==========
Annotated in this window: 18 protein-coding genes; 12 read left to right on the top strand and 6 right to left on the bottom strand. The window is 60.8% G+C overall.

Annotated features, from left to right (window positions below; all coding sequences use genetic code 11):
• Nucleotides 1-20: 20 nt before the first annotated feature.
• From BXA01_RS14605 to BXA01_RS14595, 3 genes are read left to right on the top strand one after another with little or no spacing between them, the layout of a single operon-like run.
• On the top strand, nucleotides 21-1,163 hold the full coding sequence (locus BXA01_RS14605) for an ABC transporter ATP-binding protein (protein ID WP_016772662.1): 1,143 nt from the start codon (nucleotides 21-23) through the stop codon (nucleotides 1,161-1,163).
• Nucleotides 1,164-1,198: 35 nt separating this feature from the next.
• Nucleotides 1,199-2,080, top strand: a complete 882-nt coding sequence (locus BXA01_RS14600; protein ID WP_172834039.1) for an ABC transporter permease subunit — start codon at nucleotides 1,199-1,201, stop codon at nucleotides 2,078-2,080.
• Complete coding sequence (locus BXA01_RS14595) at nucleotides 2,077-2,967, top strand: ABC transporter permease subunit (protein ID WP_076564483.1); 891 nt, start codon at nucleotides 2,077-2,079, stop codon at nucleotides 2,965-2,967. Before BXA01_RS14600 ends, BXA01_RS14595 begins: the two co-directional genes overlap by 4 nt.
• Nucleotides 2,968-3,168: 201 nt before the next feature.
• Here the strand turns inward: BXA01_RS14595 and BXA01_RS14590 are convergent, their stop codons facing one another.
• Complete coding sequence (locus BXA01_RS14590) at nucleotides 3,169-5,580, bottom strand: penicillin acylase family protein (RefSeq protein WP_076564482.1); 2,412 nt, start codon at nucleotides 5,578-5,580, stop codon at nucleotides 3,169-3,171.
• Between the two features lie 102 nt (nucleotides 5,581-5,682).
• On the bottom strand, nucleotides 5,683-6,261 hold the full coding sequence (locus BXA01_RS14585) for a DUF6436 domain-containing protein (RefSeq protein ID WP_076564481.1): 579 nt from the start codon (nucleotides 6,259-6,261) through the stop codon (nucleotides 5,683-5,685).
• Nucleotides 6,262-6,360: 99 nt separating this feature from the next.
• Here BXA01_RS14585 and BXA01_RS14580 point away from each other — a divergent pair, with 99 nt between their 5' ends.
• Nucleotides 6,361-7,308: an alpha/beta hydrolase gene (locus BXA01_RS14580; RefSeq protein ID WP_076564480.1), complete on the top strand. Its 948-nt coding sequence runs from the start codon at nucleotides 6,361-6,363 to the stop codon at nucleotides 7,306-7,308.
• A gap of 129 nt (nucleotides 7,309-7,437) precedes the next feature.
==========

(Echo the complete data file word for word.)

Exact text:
Annotated in this window: 18 protein-coding genes; 12 read left to right on the top strand and 6 right to left on the bottom strand. The window is 60.8% G+C overall.

Annotated features, from left to right (window positions below; all coding sequences use genetic code 11):
• Nucleotides 1-20: 20 nt before the first annotated feature.
• From BXA01_RS14605 to BXA01_RS14595, 3 genes are read left to right on the top strand one after another with little or no spacing between them, the layout of a single operon-like run.
• On the top strand, nucleotides 21-1,163 hold the full coding sequence (locus BXA01_RS14605) for an ABC transporter ATP-binding protein (protein ID WP_016772662.1): 1,143 nt from the start codon (nucleotides 21-23) through the stop codon (nucleotides 1,161-1,163).
• Nucleotides 1,164-1,198: 35 nt separating this feature from the next.
• Nucleotides 1,199-2,080, top strand: a complete 882-nt coding sequence (locus BXA01_RS14600; protein ID WP_172834039.1) for an ABC transporter permease subunit — start codon at nucleotides 1,199-1,201, stop codon at nucleotides 2,078-2,080.
• Complete coding sequence (locus BXA01_RS14595) at nucleotides 2,077-2,967, top strand: ABC transporter permease subunit (protein ID WP_076564483.1); 891 nt, start codon at nucleotides 2,077-2,079, stop codon at nucleotides 2,965-2,967. Before BXA01_RS14600 ends, BXA01_RS14595 begins: the two co-directional genes overlap by 4 nt.
• Nucleotides 2,968-3,168: 201 nt before the next feature.
• Here the strand turns inward: BXA01_RS14595 and BXA01_RS14590 are convergent, their stop codons facing one another.
• Complete coding sequence (locus BXA01_RS14590) at nucleotides 3,169-5,580, bottom strand: penicillin acylase family protein (RefSeq protein WP_076564482.1); 2,412 nt, start codon at nucleotides 5,578-5,580, stop codon at nucleotides 3,169-3,171.
• Between the two features lie 102 nt (nucleotides 5,581-5,682).
• On the bottom strand, nucleotides 5,683-6,261 hold the full coding sequence (locus BXA01_RS14585) for a DUF6436 domain-containing protein (RefSeq protein ID WP_076564481.1): 579 nt from the start codon (nucleotides 6,259-6,261) through the stop codon (nucleotides 5,683-5,685).
• Nucleotides 6,262-6,360: 99 nt separating this feature from the next.
• Here BXA01_RS14585 and BXA01_RS14580 point away from each other — a divergent pair, with 99 nt between their 5' ends.
• Nucleotides 6,361-7,308: an alpha/beta hydrolase gene (locus BXA01_RS14580; RefSeq protein ID WP_076564480.1), complete on the top strand. Its 948-nt coding sequence runs from the start codon at nucleotides 6,361-6,363 to the stop codon at nucleotides 7,306-7,308.
• A gap of 129 nt (nucleotides 7,309-7,437) precedes the next feature.